# WheelChair U/L

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#### bmcj

##### Well-Known Member
HBA Supporter
Nice thought, but I doubt if a wheelchair is even remotely close to strong enough to be used as part of an airframe, or strong enough to stand up to supporting you when exposed to higher G loads.

#### bmcj

##### Well-Known Member
HBA Supporter
Another thought... I think you could rig a powered parasail that would also carry the wheelchair with you, but make sure the harness secures you along with the chair. That way, the chair does not have to support the flight loads. The biggest hurdle might be laying out the sail for takeoff.

#### JamesG

##### Well-Known Member
Are you saying you are handicapped (Ie. limited use of lower extremities) and use a wheelchair?

Or

You have a wheelchair and want to use it as a basis for an UL aircraft?

#### Riggerrob

##### Well-Known Member
How about starting with the wings, engine and empennage of an existing ultralight, then re-building the forward fuselage to accept a wheelchair?
You will probably want to keep the original main-wheels to help with shock-absorbsion. Any but a perfect landing will feel like rolling off a sidewalk. When approaching for landing, junior pilots often level off a yard (meter) or two too high, then drop the airplane the last yard when they stall. That sort of vertical deceleration is hard on the human spine and will aggravate previous spinal injuries.
If I sound overly cautious, it is because I suffer from two herniated discs in my lower spine, the second was damaged during a King Air crash.

This raises the question of how athletic you are and how much a vertical drop your wheelchair can absorb. I have heard of wheelchair athletes breaking sports wheelchairs by trying too hard. Are any sports wheelchairs designed to absorb a vertical drop of two feet?
Do they make BMX wheelchairs?
Has wheelchair parcours been invented yet?

The need for shock absorption will require suspending your wheelchair a foot above the main-wheels. The easiest way to load a wheelchair would be to roll it up ramps, backwards into the cockpit. Folding the ramps up vertically would lock the wheelchair in, but you would still need an air-frame anchored seat-belt to keep you in your seat during negative G maneuvers.

A lighter alternative would be leaving the ramps on the ground, though that would limit you from attending fly-in pancake breakfasts at other airstrips.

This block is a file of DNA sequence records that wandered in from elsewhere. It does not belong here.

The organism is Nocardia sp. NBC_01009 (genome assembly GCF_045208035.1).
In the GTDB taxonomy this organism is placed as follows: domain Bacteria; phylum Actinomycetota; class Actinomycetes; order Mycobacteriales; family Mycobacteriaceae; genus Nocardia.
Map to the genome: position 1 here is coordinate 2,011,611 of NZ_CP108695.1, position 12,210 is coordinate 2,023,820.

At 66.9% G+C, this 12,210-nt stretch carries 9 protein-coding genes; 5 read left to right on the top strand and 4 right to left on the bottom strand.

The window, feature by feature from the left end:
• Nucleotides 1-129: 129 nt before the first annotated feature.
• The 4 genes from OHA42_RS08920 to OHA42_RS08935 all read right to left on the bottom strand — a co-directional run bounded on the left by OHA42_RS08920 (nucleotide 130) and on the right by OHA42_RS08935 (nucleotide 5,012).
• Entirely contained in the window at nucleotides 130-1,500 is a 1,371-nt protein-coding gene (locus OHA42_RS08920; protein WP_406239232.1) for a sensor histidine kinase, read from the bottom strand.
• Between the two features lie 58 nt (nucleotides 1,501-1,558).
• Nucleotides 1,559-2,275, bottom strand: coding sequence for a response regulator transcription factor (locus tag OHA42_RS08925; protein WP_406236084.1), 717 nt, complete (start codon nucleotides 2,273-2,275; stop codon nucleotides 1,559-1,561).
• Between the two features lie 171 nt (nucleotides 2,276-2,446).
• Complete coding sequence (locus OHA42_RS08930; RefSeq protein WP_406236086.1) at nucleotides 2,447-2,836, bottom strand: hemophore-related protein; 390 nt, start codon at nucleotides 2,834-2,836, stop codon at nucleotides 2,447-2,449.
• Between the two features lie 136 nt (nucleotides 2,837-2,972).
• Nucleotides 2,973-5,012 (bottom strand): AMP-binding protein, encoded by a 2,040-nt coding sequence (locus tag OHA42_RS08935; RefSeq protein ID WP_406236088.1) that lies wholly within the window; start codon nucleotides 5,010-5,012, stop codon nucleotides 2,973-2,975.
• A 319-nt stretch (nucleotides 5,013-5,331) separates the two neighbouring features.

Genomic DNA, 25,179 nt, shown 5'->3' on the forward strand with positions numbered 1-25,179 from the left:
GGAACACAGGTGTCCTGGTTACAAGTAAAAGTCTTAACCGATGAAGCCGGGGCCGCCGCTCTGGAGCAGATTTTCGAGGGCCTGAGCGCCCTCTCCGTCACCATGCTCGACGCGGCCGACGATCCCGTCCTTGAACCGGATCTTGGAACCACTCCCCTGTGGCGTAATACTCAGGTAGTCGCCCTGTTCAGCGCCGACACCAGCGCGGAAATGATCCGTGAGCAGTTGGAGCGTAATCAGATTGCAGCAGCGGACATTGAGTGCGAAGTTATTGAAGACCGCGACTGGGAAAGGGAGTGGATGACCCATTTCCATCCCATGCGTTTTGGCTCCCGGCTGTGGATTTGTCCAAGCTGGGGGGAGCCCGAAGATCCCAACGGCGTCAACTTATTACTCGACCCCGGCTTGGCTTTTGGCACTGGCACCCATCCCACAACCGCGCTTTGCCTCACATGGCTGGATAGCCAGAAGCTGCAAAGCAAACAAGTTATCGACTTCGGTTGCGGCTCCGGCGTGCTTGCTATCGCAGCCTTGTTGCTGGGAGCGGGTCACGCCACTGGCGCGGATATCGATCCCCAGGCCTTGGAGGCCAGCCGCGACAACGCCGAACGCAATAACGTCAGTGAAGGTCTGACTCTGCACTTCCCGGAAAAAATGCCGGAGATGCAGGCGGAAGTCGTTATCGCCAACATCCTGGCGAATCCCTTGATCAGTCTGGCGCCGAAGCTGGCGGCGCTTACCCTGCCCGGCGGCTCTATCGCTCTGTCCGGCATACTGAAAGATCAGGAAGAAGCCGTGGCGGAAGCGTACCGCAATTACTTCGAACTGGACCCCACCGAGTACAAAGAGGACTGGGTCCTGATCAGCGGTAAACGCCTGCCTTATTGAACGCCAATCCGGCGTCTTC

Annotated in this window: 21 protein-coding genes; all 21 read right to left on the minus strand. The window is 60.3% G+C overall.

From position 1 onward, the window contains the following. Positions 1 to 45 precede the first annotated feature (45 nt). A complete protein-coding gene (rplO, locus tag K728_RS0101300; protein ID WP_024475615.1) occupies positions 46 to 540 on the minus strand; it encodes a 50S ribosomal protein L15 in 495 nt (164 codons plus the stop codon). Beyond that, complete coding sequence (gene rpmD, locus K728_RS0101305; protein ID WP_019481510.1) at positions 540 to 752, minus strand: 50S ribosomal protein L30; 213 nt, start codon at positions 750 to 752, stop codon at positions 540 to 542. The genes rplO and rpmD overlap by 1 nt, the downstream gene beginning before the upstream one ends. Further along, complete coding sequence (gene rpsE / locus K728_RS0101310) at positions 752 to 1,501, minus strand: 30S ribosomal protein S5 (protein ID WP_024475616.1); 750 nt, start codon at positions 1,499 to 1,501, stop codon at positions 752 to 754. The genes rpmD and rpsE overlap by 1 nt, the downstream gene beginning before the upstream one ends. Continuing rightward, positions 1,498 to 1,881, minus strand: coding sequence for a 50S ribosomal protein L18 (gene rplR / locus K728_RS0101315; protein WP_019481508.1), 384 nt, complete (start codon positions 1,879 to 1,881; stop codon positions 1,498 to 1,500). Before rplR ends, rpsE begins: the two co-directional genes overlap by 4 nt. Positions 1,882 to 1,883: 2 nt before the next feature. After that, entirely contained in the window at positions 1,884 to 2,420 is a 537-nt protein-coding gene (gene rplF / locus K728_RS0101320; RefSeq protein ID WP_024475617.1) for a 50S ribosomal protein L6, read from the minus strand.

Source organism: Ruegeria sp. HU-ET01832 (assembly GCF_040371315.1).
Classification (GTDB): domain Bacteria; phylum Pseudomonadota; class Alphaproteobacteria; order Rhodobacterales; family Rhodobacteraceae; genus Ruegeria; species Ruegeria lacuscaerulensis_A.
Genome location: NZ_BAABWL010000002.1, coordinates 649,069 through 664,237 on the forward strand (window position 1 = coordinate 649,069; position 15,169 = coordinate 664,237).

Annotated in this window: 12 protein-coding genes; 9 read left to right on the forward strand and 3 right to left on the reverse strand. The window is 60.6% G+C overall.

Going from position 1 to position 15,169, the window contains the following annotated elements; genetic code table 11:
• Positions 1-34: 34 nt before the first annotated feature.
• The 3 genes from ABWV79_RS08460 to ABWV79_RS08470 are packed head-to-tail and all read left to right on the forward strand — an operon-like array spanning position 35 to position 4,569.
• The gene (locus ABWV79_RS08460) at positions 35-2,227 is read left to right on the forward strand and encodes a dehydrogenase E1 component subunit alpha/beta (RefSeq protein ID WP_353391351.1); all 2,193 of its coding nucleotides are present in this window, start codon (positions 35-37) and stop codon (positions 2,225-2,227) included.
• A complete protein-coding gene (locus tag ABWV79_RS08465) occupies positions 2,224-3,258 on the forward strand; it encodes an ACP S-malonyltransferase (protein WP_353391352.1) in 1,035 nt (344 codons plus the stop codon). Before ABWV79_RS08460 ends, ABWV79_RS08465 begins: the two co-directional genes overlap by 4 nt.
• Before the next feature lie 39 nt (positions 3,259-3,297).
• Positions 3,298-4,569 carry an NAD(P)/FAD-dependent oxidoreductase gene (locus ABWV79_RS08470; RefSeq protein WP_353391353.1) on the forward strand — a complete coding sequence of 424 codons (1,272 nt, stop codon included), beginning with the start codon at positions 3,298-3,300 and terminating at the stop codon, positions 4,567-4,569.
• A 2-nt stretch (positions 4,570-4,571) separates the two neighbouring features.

Probably the lightest alternative would be to install winches to lift your wheelchair the last foot or two up into position, then clamp the wheelchair into the airframe. Winches would be the most complicated, but lightest weight way to insert a wheelchair into an ultralight airplane. Maybe you could attach winch cables to your tail tie-down point and taxi forward a short distance. Use the engine and forward movement to lift your wheelchair. Pause to lock your wheelchair to the airframe, then release the tail tie-down from the cockpit. For comparison, lots of small planes have glider tow-hitches to allow pilots to hand-start engines without worrying about their airplanes leaving without them.

#### Aviator168

##### Well-Known Member
Are you saying you are handicapped (Ie. limited use of lower extremities) and use a wheelchair?

Or

You have a wheelchair and want to use it as a basis for an UL aircraft?
Maybe this can help?

#### JamesG

##### Well-Known Member
I don't think his intention is to end up IN a wheelchair.

#### jjrreett

##### Member
Hi guys and gals, for starters my legs are fine. I have been toying around with an old wheel chair and thought can I make a plane with this. After some thought it is probably easier to design the seat as well instead of using a wheel chair. I like the idea of large wheels but now see the problem with no shock absorbers. I believe I can design the entire plane except for the seat. I am a fanatic of kolb ultrastar, firefly, and the quicksilver designs. More specifically pusher prop style. I think like a minimalist and believe that I can make something that can carry me in the air for under \$800. What are your thoughts on this? Can someone help me with the fuselage design preferably wood or something easy to work with. Though currently I am looking into a counter rotating tilt rotor heli. Is there any hho gas engines for ultralights? By the way I am only 16 and about to start pilot license training. Never flown an ultralight though. Aerospace engineering is an always will be my life.

#### JamesG

##### Well-Known Member
Get pilot training.
Get engineering education (not necessarily in that order).
Get life experience and wisdom that will keep you from posting silly questions on the Internet.

Donate the wheelchair to a charity.

BJC

#### Victor Bravo

##### Well-Known Member
Don't be offended by the previous post. This forum welcomes beginners, because we're all beginners in some area.

However, please also understand that there are some experienced people here in a number of aircraft design areas, and that some people will run out of patience quickly if you are not using common sense.

As an example, you mentioned the Kolb aircraft series. These are good airplanes with a good record of safety, and they have been successful for a long time, especially in the ultralight world.

So spend a lot of time studying and learning about the Kolb design, as well as other successful designs like the CGS Hawk and the Quad Cities Challenger. Why do those aircraft not use wheelchair parts? What is is about those aircraft that have contributed to 20 and 30 year safety records where other types of aircraft have not lasted that long?